Stockbridge's Keene, Onsted's Nichols Make Every Pin Count
By Jeff Bleiler
Special for MHSAA.com
March 4, 2023
Onsted's Sydney Nichols knows the value of a single bowling pin.
At last year’s Division 3 Singles Finals, Nichols missed the 16th and final match play spot by that smallest of margins.
She turned that disappointment into determination and entered this year’s Finals with a goal of making the top eight. Instead, she won the whole thing.
Nichols, a junior, threw four straight strikes late in the second game of the two-game final match to defeat Coloma senior Savannah Hamilton, 375-370, on Saturday at Jax 60.
On the boys side, Stockbridge senior Mason Keene defeated Gladwin junior Harvey Zelt, 407-353.
“I wanted to at least make it to the top eight to be all-state, and now somehow I made it here,” Nichols said.
Nichols safely qualified ninth with a six-game total of 1,102 after starting things off with a 201. She won her first match — and accomplished her goal — by a 347-306 count over Midland Bullock Creek senior Brooklynn Marshall before advancing to the semifinals with a 393-349 victory over Cheboygan senior Izzy Portman. Nichols’ 224 game to open that match was the highest score of any of the games bowled in the match play portion.
She then earned a 15-pin victory over Hillsdale junior Chloe Manifold, 330-315, before taking on Hamilton. In the championship, Nichols trailed by 15 after the first game and trailed by two pins in the sixth frame of the second game before catching the clutch four-bagger to seal it. She had nothing but strikes or single-pin spares in that game.
“That was really important,” Nichols said.
Her coach, Roger Clark, said her mental approach to the sport showed all day.
“If you don’t have a spare game, you don’t have any game,” he said. “We told her, ‘You’re in control of your own game. I’m just here for guidance.’ She pulled through.”
Nichols, who has been bowling since she was about 8 years old in nearby Hudson, said her mental acuity was important.
“If you get in your head, you’re going to start pulling it, and I got in my head and would pull it, but I came back with a spare for the most part,” she said.
When asked what her senior year might entail, she responded: “Two-peat maybe?”
Hamilton qualified as the 10th seed and defeated 2021 champion and 2022 runner-up Elizabeth Teuber in the opening match by nine, denying the Flint Powers Catholic junior a team and individual Finals title in the same weekend.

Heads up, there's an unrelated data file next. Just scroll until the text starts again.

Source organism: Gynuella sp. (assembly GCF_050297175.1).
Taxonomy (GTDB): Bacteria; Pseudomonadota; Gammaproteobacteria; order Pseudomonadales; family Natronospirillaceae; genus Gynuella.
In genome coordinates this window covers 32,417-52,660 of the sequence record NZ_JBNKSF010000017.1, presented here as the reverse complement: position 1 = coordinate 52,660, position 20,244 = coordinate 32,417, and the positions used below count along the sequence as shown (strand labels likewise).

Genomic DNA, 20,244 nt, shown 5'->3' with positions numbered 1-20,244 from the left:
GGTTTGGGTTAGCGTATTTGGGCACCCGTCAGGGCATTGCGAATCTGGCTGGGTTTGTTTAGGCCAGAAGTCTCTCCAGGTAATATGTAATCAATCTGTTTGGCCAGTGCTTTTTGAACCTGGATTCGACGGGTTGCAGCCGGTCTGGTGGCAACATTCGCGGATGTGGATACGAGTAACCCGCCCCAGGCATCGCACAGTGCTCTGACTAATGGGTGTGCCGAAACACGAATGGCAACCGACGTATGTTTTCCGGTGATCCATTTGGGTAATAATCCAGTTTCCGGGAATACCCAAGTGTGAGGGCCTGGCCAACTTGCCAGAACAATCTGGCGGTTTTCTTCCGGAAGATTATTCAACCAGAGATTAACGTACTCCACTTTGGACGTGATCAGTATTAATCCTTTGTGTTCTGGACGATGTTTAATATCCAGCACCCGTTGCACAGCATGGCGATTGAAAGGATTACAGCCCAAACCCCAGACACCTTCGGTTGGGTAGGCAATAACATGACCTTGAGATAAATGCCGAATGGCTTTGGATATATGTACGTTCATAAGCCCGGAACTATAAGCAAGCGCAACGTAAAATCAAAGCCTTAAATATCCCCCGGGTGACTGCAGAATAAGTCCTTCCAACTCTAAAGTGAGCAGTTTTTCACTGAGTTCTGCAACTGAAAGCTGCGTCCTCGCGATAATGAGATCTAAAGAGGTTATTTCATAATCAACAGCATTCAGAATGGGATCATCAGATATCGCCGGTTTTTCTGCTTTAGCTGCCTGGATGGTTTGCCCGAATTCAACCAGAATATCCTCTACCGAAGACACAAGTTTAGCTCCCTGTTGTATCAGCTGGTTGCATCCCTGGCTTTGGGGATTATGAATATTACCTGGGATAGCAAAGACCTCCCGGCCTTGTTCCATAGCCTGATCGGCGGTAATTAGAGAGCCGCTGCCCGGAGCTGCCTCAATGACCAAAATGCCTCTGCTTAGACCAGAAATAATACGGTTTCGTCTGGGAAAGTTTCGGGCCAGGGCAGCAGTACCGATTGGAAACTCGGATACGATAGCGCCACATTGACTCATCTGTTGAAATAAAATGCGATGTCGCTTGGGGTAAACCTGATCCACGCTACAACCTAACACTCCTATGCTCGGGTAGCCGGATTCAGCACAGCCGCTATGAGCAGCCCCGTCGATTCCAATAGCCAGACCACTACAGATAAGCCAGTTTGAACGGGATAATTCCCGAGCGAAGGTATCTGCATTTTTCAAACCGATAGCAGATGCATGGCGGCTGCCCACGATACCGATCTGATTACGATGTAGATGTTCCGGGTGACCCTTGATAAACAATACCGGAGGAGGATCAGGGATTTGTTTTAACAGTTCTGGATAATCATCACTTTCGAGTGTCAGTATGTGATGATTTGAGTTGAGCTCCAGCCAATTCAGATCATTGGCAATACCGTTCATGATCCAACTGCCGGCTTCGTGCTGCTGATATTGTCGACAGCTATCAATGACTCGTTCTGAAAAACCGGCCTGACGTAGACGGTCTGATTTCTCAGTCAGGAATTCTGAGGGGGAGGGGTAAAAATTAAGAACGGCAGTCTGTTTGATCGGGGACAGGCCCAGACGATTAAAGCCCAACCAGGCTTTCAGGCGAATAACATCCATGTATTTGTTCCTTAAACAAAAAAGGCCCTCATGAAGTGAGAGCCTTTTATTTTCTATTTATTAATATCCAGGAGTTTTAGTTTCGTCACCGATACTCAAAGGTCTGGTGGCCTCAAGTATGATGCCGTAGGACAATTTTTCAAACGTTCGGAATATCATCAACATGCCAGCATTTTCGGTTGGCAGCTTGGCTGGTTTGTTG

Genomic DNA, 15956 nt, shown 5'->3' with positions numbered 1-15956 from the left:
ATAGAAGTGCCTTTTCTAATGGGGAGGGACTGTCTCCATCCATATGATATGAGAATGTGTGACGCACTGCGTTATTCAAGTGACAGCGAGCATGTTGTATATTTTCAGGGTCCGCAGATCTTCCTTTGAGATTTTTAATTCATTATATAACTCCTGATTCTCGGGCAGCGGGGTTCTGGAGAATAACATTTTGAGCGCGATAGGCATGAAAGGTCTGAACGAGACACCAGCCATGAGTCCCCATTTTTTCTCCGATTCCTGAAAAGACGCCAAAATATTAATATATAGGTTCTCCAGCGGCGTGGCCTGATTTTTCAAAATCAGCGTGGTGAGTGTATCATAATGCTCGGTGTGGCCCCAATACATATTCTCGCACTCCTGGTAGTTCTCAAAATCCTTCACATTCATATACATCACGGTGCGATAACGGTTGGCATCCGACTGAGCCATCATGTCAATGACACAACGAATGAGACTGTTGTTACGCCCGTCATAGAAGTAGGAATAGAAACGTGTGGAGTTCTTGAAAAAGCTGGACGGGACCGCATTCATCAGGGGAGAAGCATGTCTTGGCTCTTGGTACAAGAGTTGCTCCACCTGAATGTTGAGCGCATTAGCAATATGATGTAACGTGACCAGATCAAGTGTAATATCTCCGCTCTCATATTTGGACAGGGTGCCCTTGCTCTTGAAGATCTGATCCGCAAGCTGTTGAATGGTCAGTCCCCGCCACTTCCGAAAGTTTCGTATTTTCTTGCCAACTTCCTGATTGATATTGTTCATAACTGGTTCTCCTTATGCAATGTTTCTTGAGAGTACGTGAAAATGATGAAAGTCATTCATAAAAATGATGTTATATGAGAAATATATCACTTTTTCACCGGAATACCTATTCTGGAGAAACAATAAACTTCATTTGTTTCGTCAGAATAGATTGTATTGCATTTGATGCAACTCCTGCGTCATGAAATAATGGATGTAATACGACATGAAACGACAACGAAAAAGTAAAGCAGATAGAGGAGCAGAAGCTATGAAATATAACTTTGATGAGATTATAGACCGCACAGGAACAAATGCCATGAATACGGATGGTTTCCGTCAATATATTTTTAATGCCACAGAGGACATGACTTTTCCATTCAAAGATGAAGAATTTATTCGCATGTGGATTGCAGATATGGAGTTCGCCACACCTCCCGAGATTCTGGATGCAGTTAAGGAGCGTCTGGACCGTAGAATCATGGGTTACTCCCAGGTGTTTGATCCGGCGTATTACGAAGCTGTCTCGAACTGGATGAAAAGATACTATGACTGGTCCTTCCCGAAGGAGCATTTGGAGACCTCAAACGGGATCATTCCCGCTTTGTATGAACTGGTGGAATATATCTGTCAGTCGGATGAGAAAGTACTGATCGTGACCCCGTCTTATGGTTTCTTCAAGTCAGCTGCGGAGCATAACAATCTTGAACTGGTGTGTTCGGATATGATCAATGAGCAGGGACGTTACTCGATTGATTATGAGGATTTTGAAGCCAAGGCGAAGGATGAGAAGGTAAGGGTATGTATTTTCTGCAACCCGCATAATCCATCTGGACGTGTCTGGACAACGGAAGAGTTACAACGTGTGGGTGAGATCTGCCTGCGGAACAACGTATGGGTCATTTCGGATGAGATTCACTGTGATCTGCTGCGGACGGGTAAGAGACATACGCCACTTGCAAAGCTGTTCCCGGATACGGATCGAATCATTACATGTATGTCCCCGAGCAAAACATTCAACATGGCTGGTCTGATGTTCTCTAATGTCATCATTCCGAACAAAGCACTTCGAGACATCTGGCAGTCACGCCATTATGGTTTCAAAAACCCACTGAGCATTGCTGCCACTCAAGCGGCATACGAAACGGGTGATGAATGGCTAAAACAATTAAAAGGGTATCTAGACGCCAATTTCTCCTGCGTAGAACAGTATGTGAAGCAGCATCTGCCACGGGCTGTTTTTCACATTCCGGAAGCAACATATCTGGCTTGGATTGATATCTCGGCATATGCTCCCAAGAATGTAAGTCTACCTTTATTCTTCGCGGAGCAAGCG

While Nichols has been bowling for many years, Keene only picked up the sport a year and a half ago. He nearly did not have a senior season to enjoy since the Stockbridge program had no coach.
He didn’t have to look far to find one.
“I didn’t think we were going to have a season and the only thing you can do is ask, so I asked my dad and he agreed to be a coach and it’s awesome,” Keene said of his father, Nathan. “He’s been bowling for 20-plus years so as soon as he saw me pick it up, he was super happy.”
Keene nearly had his day end early Saturday. He rolled 1,144 for the six games of qualifying — boosted by a 265 third game — to snatch the 16th and final spot by three pins. That earned him a match against top-seeded Dustin Moeckel, a Napoleon senior who averaged 215 during qualifying.
Keene won 403-337 to jumpstart a match-play session during which he never shot below 200 and averaged 213 for eight games. He saved the best for the quarterfinals where he shot 224 and 246 to oust Armada junior Ryan Ching, 470-312.
He rolled games of 202 and 225 in the semifinals to deny last year’s runner-up, Ogemaw Heights senior Tyler Downs, a shot at redemption, 427-386. For his part, Zelt took out the reigning champion, Cheboygan senior Cole Swanberg, in the other semifinal to further prevent a rematch of the 2022 final.
In the championship, Keene led by 17 after the first game, taking advantage of an open 10th frame by Zelt. A three-bagger in the fifth through seventh frames of the second game secured the title.
“I just had to keep my head in it, keep my spare game strong and make good shots,” said Keene, the lone left-hander among the quarterfinalists. “That definitely helped. I didn’t have to move much, and when I did it was small. I just kept my shot in the entire time.”